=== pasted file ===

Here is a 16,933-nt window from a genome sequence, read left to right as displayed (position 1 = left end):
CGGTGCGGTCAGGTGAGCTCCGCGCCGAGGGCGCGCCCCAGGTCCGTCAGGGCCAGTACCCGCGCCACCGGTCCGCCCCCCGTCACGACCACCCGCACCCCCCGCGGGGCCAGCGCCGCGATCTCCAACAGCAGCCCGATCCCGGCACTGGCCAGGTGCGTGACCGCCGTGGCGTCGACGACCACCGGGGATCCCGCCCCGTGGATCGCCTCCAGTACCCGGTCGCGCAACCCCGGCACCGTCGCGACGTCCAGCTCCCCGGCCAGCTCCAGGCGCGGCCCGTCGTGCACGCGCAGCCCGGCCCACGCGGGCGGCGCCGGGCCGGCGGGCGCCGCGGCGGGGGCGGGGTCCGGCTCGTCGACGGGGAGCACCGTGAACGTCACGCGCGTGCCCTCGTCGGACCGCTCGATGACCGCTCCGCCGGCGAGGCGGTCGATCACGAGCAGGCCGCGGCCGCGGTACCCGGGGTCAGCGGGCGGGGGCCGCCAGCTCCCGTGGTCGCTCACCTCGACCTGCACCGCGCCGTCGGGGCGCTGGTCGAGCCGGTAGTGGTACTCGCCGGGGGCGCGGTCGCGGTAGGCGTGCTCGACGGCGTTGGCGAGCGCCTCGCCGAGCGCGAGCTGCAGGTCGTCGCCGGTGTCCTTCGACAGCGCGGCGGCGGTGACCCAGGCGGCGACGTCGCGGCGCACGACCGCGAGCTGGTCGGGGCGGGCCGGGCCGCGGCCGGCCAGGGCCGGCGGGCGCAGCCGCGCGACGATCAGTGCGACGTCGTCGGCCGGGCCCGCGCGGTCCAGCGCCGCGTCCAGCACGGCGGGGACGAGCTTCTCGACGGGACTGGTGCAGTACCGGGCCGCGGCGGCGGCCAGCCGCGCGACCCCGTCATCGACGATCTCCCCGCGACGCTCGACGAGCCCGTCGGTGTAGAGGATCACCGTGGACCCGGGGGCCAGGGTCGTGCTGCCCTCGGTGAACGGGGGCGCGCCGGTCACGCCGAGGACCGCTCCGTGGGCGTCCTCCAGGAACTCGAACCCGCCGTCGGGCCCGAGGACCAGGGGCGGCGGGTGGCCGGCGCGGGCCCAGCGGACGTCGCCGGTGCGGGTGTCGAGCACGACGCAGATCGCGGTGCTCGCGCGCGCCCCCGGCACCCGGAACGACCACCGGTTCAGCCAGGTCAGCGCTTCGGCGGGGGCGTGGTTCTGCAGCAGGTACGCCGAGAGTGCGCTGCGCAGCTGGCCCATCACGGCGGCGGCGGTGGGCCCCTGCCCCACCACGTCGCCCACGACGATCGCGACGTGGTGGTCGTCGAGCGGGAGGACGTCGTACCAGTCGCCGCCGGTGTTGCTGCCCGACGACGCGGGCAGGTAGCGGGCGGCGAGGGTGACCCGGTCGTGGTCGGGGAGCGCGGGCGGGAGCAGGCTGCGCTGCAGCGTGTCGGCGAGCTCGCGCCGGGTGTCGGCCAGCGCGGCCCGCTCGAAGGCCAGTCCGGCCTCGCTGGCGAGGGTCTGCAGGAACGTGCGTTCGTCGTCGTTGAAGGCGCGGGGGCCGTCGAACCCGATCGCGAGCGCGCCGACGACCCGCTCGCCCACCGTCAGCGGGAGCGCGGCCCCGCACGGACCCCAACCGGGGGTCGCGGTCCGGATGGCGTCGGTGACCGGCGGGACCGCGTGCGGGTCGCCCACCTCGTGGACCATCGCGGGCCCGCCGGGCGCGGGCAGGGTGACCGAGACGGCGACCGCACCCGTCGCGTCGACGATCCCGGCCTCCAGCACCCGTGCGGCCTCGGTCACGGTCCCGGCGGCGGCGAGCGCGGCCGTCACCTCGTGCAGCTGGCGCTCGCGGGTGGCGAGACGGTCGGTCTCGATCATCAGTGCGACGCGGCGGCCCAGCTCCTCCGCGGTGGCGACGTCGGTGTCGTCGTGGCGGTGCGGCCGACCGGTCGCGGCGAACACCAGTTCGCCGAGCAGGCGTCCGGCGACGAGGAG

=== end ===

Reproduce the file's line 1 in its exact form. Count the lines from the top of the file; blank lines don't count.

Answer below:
Here is a 16,933-nt window from a genome sequence, read left to right as displayed (position 1 = left end):